This post is a part of the nine-part “What’s New in Windows Server & System Center 2012 R2” series that is featured on Brad Anderson’s In the Cloud blog. This blog post covers an introduction to Service Management Automation and PowerShell Workflow and how it applies to Brad’s larger topic of “Transform the Datacenter.” To read that post and see the other technologies discussed, read this post: What’s New in 2012 R2: Service Provider & Tenant IaaS Experience
Why is this Post Important to You?
Well, Charles Joy and I plan on “dipping our toes” into the Service Management Automation (SMA) pool to show you guys a bit of a compare and contrast between SMA and Orchestrator in some upcoming posts. This won’t answer all of the questions you may have, but it will get the ideas flowing and should start generating curiosity. I for one am really jazzed about SMA and the benefits it provides to data center automation. For this post we’ll just whet your appetite with what SMA and PowerShell v3 are all about, and how they support one another in the future of data center automation. You may be surprised at the changes, especially at how flexible and creative you can be with this direction in automation. Getting excited yet? Read on it gets better .
Future Posts Planned – What to Expect
We already have seven related posts!
- Automation–Service Management Automation Runbook Spotlight–Getting Started with SMA Runbooks
- Automation–Service Management Automation Runbook Spotlight–Exchange Distribution List Creation
- Automation–Service Management Automation Tip/Trick–Leveraging InlineScript and $Using:Variable with PowerShell Workflow
- Automation–Service Management Automation Runbook Spotlight–Virtual Machine Startup by Priority (Part 1)
- Automation–Service Management Automation Runbook Spotlight–Virtual Machine Startup by Priority (Part 1.5)
- Automation–Service Management Automation–Utility Runbook Spotlight–VMM Custom Property Management
- Automation–Service Management Automation Runbook Spotlight–Virtual Machine Startup by Priority (Part 2)
Each is based on two previous Orchestrator posts:
- I’ll be diving into the Orchestrator content from this article: Automation–Orchestrator and the Exchange PowerShell Activity and how you may translate that into an SMA set of Runbooks.
- Charles Joy will jump into the two-part series on his solution around Virtual Machine Startup by Priority, originally posted here: Automation–Orchestrator Runbook Spotlight–Virtual Machine Startup by Priority
An Introduction to Service Management Automation and PowerShell v3 Workflow
This post is meant to provide a good frame-up on the technology and introduce you to some of the concepts. I would consider this a great primer to what is coming in future releases in the Building Clouds Automation Track.
Start Here – “In the Cloud”
As mentioned above, Brad Anderson’s blog, In the Cloud, covers the new and cool capabilities introduced with our 2012 R2 release. I highly recommend reviewing his post What’s New in 2012 R2: Service Provider & Tenant IaaS Experience and check out Scenario 3: Automation for Creating Efficient, Policy Driven and Consistent Process for Service Providers where he talks about SMA and how it fits into automation in the data center. Brad also provides a link to an overview of both PowerShell v3 Workflow and SMA on the Server Management & Automation Page.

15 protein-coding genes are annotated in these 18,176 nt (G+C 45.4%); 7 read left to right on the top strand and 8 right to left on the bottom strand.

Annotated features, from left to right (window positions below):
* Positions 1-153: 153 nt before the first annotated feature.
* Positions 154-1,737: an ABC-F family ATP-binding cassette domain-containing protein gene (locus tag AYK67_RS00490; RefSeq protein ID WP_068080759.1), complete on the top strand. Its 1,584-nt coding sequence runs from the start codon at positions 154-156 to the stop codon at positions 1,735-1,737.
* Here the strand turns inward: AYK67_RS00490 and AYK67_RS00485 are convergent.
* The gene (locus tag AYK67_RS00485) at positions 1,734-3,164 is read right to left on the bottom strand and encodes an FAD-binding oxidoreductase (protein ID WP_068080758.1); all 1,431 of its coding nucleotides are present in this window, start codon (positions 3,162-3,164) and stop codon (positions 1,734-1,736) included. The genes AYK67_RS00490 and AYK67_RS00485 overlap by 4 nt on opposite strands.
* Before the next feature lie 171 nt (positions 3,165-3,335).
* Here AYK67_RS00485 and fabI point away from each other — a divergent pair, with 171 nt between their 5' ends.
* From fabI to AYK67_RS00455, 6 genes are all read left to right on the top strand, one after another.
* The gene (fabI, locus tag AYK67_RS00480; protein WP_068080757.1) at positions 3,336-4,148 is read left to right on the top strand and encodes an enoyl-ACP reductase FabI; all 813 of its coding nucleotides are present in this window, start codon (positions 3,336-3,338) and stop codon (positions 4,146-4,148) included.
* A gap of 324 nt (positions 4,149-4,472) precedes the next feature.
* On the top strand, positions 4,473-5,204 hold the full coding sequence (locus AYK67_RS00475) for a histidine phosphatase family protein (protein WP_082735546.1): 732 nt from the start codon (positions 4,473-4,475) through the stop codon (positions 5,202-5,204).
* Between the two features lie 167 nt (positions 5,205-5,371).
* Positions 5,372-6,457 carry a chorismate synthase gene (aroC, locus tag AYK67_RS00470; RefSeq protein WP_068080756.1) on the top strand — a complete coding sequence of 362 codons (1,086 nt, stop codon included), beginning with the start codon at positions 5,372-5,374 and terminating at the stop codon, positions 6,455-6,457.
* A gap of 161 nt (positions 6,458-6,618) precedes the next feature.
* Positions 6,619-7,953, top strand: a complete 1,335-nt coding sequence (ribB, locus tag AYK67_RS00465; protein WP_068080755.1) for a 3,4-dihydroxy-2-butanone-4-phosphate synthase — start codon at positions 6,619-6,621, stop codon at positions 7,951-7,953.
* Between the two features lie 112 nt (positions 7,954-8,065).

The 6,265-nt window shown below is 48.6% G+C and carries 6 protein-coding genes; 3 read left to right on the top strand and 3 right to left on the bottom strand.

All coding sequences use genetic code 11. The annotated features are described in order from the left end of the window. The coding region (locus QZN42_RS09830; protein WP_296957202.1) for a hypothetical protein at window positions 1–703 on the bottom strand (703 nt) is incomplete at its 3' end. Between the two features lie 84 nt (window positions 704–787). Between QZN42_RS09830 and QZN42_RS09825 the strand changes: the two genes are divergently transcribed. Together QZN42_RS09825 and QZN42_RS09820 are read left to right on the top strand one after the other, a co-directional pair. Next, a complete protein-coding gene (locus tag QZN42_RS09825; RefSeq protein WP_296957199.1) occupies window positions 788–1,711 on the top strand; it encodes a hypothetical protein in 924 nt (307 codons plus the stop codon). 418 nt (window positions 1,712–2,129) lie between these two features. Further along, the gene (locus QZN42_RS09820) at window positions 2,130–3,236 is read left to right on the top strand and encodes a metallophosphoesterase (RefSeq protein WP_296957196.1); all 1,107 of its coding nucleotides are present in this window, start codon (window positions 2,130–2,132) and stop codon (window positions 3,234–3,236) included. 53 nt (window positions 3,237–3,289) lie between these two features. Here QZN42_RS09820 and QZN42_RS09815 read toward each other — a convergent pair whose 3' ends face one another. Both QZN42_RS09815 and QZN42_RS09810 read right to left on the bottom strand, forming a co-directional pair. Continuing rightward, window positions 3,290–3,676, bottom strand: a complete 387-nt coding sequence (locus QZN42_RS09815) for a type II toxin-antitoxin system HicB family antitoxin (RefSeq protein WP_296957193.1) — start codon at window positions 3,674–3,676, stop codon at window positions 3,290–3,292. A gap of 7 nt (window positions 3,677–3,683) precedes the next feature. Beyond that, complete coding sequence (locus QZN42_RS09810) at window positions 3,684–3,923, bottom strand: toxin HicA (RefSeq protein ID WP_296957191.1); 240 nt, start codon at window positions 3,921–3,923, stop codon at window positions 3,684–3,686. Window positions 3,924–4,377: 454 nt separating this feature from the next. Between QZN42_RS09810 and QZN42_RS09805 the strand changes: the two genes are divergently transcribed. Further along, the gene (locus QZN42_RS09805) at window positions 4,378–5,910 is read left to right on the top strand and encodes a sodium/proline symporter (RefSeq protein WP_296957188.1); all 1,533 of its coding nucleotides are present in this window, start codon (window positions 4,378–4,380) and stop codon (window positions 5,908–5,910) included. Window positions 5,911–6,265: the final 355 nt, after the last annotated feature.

Service Management Automation (SMA)
So what the heck is SMA you ask?
If you haven’t heard a lot about this just yet, that is ok. The Building Clouds Automation Track will be getting populated very soon with much more SMA content as solutions get created. To get an immediate tour on SMA, we recommend you go check out the Get Started with Service Management Automation: Walkthrough Guide: http://technet.microsoft.com/en-us/library/dn296458.aspx.
This guide provides a step by step process on getting started. We’ll call these very worthy baby steps .
- Step 1: Specify the web service endpoint
- Step 2: Import a Runbook
- Step 3: Edit a Runbook
- Step 4: Run a Runbook
- Next steps
That Prerequisites section above should not be skipped. In fact, it details the following very important steps to getting SMA installed/configured:
- Deploying Windows Azure Pack for Windows Server
- Configure Automation in Windows Azure Pack (this walks you through the SMA component installs)
- (optionally) Installing Service Management Automation from a Command Prompt
Where do I find it?
Go here and download a trial version of System Center 2012 R2 and see for yourself what all the fuss is about.
You’ll find this new R2 component in the Service Management section of the installation menu within the Orchestrator install media.
PowerShell v3 Workflow
The underpinnings of SMA is in fact, PowerShell v3 Workflow. What you’ll find as you use SMA, is that general usage will actually teach you PowerShell v3 Workflow (it sure taught me a thing or two as I went along in my ramp up). If you want to get a head start understanding of the structure and nuances of PowerShell v3 Workflow, a great primer on the art of writing a script workflow can be found in a TechNet article titled Writing a Script Workflow: http://technet.microsoft.com/en-us/library/jj574157.aspx.
Go Check it out!
That’s it for now! So go download the eval, kick the tires, post questions here, and check back often for our upcoming posts in the Building Clouds Automation Track. For more information and tips/tricks for Service Management Automation (SMA), be sure to watch for blog posts in the https://aka.ms/IntroToSMA!
Till next time, Happy Automating!
To see all of the posts in this series, check out the What’s New in Windows Server & System Center 2012 R2 archive.